Nekima Levy-Pounds, head of the Minneapolis NAACP, calls on federal authorities to take control of the Minneapolis Police Department.
Protests continue at the 4th Precinct but the mood is lighter, with speakers, dancing and talk of community.
Hodges visits with demonstrators outside the police station; the reception is decidedly chilly.
Nov. 20, 2015
Demonstrators hold a vigil in front of the 4th Precinct, as leaders from the national NAACP join the group's efforts.
Nov. 23, 2015
Five people are shot near the 4th Precinct police station. None of the victims' injuries are life-threatening.
Activists allege the four men in police custody are "white supremacists" who came to cause trouble.
Dayton also says he's seen video from the ambulance camera running during the Clark shooting and that it does not confirm either side's allegations of what happened.
Nov. 24, 2015
Organizers lead a march of more than 1,000 people through north Minneapolis that includes a stop at the site where Clark was shot. Part of that march then heads for downtown Minneapolis and a rally outside City Hall before heading back toward the 4th Precinct station.
Later that night, protests at the 4th Precinct take on a peaceful and festive tone. Here's a look at some of the demonstrators who came out.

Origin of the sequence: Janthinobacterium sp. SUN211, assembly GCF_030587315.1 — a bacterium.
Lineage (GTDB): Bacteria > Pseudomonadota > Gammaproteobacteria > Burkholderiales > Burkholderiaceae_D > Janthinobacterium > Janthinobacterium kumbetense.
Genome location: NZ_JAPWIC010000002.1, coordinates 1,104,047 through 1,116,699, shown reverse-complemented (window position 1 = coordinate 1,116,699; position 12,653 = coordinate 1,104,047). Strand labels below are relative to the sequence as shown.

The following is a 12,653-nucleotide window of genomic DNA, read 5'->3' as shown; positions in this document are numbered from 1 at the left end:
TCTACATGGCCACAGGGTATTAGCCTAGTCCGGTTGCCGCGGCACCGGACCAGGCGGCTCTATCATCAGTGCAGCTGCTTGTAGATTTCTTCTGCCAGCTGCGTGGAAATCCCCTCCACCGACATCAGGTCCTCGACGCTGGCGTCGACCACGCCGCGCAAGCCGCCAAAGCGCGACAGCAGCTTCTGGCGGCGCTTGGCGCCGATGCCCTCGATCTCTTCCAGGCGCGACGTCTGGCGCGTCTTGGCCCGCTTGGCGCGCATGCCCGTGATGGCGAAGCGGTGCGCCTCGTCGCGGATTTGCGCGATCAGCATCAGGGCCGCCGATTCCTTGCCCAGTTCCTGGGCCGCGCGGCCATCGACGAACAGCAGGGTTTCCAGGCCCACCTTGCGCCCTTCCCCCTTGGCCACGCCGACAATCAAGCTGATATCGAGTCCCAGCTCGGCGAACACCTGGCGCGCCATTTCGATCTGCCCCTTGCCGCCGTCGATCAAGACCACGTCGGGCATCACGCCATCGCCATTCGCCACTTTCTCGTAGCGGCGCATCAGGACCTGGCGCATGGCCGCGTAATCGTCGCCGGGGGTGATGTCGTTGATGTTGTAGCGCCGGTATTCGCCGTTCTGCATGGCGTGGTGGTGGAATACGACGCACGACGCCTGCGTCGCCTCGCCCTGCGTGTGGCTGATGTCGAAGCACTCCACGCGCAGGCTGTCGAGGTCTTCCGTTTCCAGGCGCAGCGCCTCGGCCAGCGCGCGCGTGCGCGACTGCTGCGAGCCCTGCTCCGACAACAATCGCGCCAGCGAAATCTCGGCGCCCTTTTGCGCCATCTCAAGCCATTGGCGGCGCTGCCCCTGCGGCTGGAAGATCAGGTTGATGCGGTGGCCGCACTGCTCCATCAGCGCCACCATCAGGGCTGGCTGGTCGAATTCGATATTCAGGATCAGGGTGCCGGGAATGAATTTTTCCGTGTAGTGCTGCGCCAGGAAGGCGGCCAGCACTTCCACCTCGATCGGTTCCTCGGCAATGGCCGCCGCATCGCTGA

Meanwhile, one of the Minneapolis police officers involved in the Clark shooting is accused in a lawsuit of using excessive force during an arrest four years ago.
Court documents show the lawsuit against Dustin Schwarze was filed about 10 days before Clark's shooting death. The case was moved Nov. 24 from Hennepin County District Court to U.S. District Court.
Nov. 25, 2015
Hundreds of mourners fill a Minneapolis church for Clark's funeral.
The funeral procession goes past the 4th Precinct, where demonstrators raise their fists and shout "Justice for Jamar."
Nov. 30, 2015
Prosecutors charge four men in connection with the shootings near the 4th Precinct. Allen L. Scarsella, 23, of Lakeville, is charged on six felony riot and assault counts. Joseph M. Backman, 27, of Eagan, Daniel T. Macey, 26, of Pine City, Minn., and Nathan W. Gustavsson, 21, of Hermantown, Minn., are also charged.
DFL U.S. Rep. Keith Ellison, Hodges and other community leaders also call for an end to the 4th Precinct occupation, citing public safety.
Protesters, however, respond with a firm, "no."
Dec. 1, 2015
The four men make their first appearances in court.
Hennepin County District Judge Hilary Lindell Caligiuri sets bail for Scarsella, accused of firing the shots, at $500,000.
She sets bail for the other three at $250,000 each, but does allow conditional bail of $100,000 for Macey.
Dec. 3, 2015
Beginning at about 4 a.m., Minneapolis police clear the protest camp outside the 4th Precinct.
That afternoon, a few hundred protesters occupy the rotunda of Minneapolis City Hall for a couple of hours.
Dec. 23, 2015